By Stuart Singer, author of The Algebra Miracle
Creating arbitrary rules is rarely the best solution in education.
Two days into the new school year a former colleague told me of a sad revelation. “Apparently the new thing this year from the administrative staff is a directive that every teacher is to be assigned three preparations.” She explained that the second-year principal had instructed all department chairs that whenever possible teaching schedules should contain three different subjects. The goal of this exercise was to ensure that the distribution of courses within the faculty would be more equitable.
This is not a totally new approach for achieving this somewhat mysterious objective in the school. Four years earlier the previous principal announced a doctrine to address the same issue. This one stated that every educator should teach “at least one high-level and one low-level course”.
The rationale given in both cases was similar. These requirements were designed to stop inappropriately “rewarding” teachers with more seniority by assigning them the “easy” classes while giving less experienced faculty members the most challenging courses which usually contain the largest number of at-risk students. The most common explanation given is that such “balance” will improve staff morale and instruction especially for the most basic courses.
Unfortunately, such plans are far more likely to increase the problems they are supposed to diminish.
A false sense of equality
When actually enforced such mandates often result in diminished classroom success for both students and teachers. From the teacher’s perspective, the problems are obvious. While there are a few individuals who prefer multiple preps as an antidote to boredom, they are in the minority. The reality is readily apparent. Creating lesson plans, assessment tools and grading for three different classes is far more time consuming than for two or one. Rare is the teacher who complains of having copious spare time to spend (more…)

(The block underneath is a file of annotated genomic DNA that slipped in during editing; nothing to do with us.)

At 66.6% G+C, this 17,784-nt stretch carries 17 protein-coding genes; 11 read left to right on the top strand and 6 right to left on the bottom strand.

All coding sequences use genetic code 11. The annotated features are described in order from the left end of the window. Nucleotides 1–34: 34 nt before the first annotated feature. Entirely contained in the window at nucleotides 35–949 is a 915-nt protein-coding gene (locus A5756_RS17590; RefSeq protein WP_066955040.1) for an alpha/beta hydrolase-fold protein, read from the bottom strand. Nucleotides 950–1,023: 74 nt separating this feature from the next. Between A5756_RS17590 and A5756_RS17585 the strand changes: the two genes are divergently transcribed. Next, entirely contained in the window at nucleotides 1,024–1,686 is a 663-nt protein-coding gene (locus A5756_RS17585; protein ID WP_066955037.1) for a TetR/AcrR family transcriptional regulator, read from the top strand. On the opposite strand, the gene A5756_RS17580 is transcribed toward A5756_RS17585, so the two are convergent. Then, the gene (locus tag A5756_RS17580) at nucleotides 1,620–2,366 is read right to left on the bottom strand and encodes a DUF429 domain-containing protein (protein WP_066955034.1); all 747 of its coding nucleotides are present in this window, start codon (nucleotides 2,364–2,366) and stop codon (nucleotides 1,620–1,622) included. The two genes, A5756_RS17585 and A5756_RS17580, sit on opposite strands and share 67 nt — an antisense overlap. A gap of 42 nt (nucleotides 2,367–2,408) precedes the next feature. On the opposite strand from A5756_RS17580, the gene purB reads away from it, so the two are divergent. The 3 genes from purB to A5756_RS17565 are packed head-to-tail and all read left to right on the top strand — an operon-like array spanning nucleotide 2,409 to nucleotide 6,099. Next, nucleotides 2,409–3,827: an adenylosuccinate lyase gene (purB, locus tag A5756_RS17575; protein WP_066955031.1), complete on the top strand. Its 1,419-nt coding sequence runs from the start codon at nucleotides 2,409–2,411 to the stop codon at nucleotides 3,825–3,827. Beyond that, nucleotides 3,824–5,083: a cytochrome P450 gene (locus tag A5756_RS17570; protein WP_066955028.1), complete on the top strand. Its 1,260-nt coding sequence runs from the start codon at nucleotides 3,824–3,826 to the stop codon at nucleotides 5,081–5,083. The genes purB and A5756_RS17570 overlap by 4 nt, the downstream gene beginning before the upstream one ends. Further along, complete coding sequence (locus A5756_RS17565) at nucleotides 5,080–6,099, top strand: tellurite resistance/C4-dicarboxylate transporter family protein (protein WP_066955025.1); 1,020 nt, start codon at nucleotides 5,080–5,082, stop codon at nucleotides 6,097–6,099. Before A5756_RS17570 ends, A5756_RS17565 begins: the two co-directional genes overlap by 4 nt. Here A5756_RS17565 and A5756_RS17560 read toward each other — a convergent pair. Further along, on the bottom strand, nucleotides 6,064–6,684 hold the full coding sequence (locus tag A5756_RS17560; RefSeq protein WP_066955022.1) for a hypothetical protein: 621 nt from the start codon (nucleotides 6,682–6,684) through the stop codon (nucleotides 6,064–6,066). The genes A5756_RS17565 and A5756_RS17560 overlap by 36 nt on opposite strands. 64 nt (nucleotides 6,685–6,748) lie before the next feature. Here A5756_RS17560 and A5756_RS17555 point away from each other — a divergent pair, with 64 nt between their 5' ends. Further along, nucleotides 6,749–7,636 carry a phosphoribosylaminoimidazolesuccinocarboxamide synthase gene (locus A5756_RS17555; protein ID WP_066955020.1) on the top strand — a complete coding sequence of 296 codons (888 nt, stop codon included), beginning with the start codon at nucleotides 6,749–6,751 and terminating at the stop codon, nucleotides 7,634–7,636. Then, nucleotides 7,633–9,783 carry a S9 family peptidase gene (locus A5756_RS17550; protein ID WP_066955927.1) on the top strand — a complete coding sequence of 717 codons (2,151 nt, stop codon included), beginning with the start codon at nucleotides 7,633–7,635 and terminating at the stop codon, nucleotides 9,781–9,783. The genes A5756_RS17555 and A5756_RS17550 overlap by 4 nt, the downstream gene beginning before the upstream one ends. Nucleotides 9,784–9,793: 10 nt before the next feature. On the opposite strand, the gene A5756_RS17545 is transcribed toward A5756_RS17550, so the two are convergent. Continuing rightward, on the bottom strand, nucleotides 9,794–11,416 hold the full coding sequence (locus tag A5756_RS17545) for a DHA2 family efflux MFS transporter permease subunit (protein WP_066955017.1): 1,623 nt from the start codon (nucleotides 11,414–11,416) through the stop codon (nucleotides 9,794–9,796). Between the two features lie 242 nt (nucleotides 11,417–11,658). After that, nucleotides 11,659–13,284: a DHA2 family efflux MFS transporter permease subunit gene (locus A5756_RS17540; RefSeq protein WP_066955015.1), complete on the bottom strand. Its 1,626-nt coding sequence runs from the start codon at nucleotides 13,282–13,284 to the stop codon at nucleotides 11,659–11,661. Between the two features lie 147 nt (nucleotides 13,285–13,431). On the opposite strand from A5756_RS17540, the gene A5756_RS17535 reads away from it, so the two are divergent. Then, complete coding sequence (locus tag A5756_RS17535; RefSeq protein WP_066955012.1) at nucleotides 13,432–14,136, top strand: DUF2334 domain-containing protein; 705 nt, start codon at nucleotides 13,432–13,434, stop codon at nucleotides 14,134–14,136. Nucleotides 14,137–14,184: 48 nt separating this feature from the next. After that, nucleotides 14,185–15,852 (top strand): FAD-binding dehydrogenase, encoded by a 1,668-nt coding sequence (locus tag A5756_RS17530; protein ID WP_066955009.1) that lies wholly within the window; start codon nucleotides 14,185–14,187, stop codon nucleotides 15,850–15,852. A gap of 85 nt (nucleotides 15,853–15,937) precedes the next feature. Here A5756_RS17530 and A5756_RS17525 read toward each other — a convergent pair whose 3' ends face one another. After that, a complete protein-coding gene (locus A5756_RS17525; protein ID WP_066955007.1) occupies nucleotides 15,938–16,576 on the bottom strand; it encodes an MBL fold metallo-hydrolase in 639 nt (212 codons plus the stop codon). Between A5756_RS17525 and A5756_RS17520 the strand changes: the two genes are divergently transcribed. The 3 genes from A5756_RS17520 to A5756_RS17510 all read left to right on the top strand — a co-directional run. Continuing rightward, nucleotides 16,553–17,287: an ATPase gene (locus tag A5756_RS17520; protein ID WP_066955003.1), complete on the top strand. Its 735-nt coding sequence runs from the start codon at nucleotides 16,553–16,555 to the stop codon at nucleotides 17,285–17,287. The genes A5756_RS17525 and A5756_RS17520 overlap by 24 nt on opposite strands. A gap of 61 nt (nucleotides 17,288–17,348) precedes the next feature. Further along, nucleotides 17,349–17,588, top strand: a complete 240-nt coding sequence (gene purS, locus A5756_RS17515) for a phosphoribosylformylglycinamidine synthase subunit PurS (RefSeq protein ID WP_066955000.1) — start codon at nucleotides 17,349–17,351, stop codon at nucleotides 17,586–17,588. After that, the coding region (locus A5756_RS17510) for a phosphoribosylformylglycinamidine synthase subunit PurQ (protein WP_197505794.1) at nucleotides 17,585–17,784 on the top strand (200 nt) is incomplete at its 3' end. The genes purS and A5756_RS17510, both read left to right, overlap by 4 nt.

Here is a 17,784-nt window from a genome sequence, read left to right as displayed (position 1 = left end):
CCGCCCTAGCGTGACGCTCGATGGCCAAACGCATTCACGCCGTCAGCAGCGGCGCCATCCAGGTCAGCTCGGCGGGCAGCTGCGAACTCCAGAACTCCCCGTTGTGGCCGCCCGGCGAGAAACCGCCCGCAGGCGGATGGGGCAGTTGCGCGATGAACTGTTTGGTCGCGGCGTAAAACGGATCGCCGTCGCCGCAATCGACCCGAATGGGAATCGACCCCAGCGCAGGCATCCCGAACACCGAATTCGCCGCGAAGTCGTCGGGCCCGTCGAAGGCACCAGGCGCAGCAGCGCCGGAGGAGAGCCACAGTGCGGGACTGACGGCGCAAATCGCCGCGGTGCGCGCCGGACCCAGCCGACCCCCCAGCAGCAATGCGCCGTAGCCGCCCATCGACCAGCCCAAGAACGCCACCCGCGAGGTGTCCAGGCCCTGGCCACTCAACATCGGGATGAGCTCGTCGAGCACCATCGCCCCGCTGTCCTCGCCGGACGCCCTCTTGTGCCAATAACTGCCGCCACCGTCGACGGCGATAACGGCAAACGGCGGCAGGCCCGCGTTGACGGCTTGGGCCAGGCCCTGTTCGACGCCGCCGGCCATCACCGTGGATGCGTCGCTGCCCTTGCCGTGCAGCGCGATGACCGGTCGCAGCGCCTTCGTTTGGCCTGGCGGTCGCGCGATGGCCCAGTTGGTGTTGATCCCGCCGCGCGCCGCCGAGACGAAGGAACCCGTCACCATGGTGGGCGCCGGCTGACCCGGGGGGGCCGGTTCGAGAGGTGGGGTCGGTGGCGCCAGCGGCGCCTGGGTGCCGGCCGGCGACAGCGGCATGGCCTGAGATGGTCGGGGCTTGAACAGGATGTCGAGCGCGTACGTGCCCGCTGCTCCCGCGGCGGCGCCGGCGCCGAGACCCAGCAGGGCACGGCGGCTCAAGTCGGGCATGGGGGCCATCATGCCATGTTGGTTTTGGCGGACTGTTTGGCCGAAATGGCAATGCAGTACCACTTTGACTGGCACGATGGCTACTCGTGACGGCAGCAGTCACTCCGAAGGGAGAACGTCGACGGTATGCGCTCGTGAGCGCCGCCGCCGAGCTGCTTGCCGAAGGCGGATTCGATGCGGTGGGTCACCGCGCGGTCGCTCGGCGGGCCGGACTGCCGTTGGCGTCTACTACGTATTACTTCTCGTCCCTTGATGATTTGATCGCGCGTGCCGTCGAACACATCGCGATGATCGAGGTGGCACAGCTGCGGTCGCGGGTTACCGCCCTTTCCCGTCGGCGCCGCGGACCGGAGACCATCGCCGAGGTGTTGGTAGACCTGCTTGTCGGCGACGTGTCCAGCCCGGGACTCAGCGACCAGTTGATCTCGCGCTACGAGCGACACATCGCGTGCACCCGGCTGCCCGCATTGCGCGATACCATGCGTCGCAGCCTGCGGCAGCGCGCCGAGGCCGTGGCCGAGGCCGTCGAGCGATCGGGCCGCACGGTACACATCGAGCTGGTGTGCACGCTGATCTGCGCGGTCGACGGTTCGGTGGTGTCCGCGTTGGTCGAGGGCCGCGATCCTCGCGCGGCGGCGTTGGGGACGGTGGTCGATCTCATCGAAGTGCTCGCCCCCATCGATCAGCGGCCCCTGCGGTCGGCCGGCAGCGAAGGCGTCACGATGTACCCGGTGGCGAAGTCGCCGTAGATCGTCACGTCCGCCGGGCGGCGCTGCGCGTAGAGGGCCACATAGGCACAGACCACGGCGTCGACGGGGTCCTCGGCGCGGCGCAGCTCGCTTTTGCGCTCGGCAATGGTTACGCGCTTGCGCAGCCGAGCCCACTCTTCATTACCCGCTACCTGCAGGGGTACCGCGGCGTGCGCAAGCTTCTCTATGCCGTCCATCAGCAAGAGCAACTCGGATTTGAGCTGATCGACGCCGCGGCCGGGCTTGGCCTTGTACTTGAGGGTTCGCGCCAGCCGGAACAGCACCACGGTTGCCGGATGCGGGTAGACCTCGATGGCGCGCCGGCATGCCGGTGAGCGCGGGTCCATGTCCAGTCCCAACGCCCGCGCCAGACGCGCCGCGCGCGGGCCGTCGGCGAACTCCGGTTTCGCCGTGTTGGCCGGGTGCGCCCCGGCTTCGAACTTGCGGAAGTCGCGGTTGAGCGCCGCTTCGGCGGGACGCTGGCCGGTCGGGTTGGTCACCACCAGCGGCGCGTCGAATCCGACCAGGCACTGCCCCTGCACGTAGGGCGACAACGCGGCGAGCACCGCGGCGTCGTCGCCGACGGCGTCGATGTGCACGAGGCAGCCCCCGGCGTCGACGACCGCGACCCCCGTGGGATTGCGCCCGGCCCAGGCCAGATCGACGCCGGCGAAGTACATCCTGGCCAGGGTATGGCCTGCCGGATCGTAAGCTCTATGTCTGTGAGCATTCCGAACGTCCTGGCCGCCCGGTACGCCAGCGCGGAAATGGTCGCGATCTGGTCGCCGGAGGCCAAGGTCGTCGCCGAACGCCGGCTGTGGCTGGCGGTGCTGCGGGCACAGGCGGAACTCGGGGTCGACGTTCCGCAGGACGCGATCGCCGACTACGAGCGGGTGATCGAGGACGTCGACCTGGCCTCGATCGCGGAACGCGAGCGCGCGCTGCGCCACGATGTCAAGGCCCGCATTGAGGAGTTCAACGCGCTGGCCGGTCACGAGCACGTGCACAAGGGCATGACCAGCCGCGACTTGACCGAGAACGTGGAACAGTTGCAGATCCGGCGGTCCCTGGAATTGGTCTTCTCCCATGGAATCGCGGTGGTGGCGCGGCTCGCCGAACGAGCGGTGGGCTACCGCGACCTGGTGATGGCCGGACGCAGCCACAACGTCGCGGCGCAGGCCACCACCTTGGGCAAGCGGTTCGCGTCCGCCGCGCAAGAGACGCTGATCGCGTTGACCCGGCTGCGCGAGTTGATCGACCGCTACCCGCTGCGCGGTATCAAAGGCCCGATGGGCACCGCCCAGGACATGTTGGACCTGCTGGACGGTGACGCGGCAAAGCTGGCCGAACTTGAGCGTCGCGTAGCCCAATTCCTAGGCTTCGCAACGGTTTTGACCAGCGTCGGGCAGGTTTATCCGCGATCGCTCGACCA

By Stuart Singer, author of The Algebra Miracle
The contradictory nature of comments drew my attention.
“This is the perfect school – really. They do great things – very innovative, research-based practices. They support us a huge amount. Too much, really. Part of the problem is how much support I am given. I am constantly being observed and offered little suggestions. I have to sit down and take apart my thoughts of each class with my mentor, my department head, and fellow teachers. I don’t have the time for that. I just got assigned yet another mentor who wants me to start writing self-reflections. My reviews have been outstanding, but yet, as all new teachers (defined as under 3 years’ experience) have, I have many mentors and an abundance of help. It’s killing me.”
The speaker, a first-year social studies teacher, was reflecting on his first week of school.
Drowning in a sea of good intentions
There is little question that inexperienced teachers need as much support as possible. As stated in previous posts there are few professions that treat their newest practitioners in the same manner as education. No law firm, medical practice or public accountant would assign their least knowledgeable employees the same workload as the savviest. And yet on a regular basis first-year teachers are given the same number of sections, students and preparations as their veteran colleagues. Sadly, in many cases they are not given their own classroom, while being assigned some of the most challenging students and classes in the building.
But while solutions to these problems do exist—give these educators fewer classes and more time to observe and plan—the realities of fiscal restraints work against their implementation. Consequently, (more…)